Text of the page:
A recently discovered virus in a Russian bat that is similar to SARS-CoV-2, the virus behind COVID-19, is likely capable of infecting humans and, if it were to spillover, is resistant to current vaccines.
A team lead by researchers in Washington State University’s Paul G. Allen School for Global Health found spike proteins from the bat virus, named Khosta-2, can infect human cells and is resistant to both the monoclonal antibodies and serum from individuals vaccinated for SARS-CoV-2. Both Khosta-2 and SARS- CoV-2 belong to the same sub-category of coronaviruses known as sarbecoviruses.
“Our research further demonstrates that sarbecoviruses circulating in wildlife outside of Asia – even in places like western Russia where the Khosta-2 virus was found – also pose a threat to global health and ongoing vaccine campaigns against SARS-CoV-2,” said Michael Letko, WSU virologist and corresponding author of the study published in the journal PLoS Pathogens.
Letko said the discovery of Khosta-2 highlights the need to develop universal vaccines to protect against sarbecoviruses in general, rather than just against known variants of SARS-CoV-2.
“Right now, there are groups trying to come up with a vaccine that doesn't just protect against the next variant of SARS-2 but actually protects us against the sarbecoviruses in general,” Letko said. “Unfortunately, many of our current vaccines are designed to specific viruses we know infect human cells or those that seem to pose the biggest risk to infect us. But that is a list that's everchanging. We need to broaden the design of these vaccines to protect against all sarbecoviruses.”
While hundreds of sarbecoviruses have been discovered in recent years, predominantly in bats in Asia, the majority are not capable of infecting human cells. The Khosta-1 and Khosta-2 viruses were discovered in Russian bats in late 2020, and it initially appeared they were not a threat to humans.
“Genetically, these weird Russian viruses looked like some of the others that had been discovered elsewhere around the world, but because they did not look like SARS-CoV-2, no one thought they were really anything to get too excited about,” Letko said. “But when we looked at them more, we were really surprised to find they could infect human cells. That changes a little bit of our understanding of these viruses, where they come from and what regions are concerning.”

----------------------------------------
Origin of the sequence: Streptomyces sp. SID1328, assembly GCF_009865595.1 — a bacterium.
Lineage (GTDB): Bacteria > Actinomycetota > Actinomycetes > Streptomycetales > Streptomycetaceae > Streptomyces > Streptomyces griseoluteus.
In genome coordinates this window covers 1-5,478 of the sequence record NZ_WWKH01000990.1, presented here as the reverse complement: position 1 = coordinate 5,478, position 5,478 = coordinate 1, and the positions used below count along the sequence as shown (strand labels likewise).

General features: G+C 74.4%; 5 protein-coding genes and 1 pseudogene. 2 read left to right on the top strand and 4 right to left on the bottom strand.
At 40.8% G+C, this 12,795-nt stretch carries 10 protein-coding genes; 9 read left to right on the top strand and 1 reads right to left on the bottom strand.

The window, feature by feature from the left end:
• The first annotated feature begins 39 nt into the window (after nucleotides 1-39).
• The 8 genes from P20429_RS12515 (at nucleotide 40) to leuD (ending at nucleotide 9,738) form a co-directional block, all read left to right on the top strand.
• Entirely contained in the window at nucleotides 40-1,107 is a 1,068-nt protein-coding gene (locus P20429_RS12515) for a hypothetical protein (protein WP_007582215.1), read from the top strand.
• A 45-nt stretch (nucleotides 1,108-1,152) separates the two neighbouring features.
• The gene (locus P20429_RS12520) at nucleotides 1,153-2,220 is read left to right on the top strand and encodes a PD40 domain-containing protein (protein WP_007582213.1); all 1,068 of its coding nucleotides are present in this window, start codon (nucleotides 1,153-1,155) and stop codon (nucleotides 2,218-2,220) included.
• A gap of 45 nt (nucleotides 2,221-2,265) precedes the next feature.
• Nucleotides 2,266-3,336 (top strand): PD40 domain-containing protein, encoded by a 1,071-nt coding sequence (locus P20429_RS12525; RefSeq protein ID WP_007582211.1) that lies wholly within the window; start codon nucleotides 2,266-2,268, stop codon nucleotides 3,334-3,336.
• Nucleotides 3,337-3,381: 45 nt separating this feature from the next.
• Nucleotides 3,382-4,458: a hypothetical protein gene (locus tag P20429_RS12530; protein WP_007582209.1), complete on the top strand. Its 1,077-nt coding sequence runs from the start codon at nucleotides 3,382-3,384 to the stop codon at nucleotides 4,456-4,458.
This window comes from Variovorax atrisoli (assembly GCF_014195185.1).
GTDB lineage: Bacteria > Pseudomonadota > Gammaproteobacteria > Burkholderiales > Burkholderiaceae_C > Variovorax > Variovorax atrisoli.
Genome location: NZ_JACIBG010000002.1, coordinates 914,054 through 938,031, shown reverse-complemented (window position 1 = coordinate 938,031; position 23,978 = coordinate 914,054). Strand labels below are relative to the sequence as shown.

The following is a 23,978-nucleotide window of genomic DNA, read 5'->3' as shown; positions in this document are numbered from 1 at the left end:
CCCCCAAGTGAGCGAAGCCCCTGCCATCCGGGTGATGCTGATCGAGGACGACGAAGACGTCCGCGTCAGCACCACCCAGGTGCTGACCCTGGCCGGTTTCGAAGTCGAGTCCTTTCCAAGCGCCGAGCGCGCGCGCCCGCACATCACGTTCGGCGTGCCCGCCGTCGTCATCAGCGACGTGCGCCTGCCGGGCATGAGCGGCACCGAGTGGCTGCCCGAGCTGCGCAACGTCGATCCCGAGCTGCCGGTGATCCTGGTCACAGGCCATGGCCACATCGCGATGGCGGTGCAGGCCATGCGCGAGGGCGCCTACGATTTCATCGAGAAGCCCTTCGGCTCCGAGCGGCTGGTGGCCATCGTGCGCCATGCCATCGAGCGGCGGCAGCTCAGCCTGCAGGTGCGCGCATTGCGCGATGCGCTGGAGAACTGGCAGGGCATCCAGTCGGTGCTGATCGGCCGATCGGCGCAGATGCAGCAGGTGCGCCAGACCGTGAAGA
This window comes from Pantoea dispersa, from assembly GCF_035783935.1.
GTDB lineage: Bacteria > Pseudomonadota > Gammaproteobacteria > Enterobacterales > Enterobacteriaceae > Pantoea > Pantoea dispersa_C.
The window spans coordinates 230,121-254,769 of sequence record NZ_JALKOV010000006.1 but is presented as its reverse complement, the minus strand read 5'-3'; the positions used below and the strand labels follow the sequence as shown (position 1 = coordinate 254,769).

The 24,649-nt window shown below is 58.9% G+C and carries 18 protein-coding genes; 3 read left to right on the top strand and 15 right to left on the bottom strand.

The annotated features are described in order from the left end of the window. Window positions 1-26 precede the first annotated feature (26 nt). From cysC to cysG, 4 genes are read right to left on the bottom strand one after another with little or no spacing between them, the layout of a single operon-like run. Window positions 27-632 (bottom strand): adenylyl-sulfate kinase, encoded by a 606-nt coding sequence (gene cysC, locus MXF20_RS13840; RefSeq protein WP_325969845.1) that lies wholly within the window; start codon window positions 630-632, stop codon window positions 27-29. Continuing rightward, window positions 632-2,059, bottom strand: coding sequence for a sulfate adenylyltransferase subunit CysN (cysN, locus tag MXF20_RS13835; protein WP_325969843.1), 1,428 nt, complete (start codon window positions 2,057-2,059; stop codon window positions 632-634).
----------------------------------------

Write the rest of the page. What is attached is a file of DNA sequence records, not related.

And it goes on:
Letko teamed with a pair of WSU faculty members, first author viral ecologist Stephanie Seifert and viral immunologist Bonnie Gunn, to study the two newly discovered viruses. They determined Khosta-1 posed low risk to humans, but Khosta-2 demonstrated some troubling traits.
The team found that like SARS-CoV-2, Khosta-2 can use its spike protein to infect cells by attaching to a receptor protein, called angiotensin converting enzyme 2 (ACE2), found throughout human cells. They next set out to determine if current vaccines protect against the new virus.
Using serum derived from human populations vaccinated for COVID-19, the team saw that Khosta-2 was not neutralized by current vaccines. They also tested serum from people who were infected with the omicron variant, but the antibodies, too, were ineffective.
Fortunately, Letko said the new virus is lacking some of the genes believed to be involved in pathogenesis in humans. There is a risk, however, of Khosta-2 recombining with a second virus like SARS-CoV-2.
“When you see SARS-2 has this ability to spill back from humans and into wildlife, and then there are other viruses like Khosta-2 waiting in those animals with these properties we really don't want them to have, it sets up this scenario where you keep rolling the dice until they combine to make a potentially riskier virus,” Letko said.
In addition to Letko, Seifert and Gunn, co-authors on this study include Shuangyi Bai and Stephen Fawcett of WSU as well as Elizabeth Norton, Kevin Zwezdaryk and James Robinson of Tulane University.
An ACE2-dependent Sarbecovirus in Russian bats is resistant to SARS-CoV-2 vaccines
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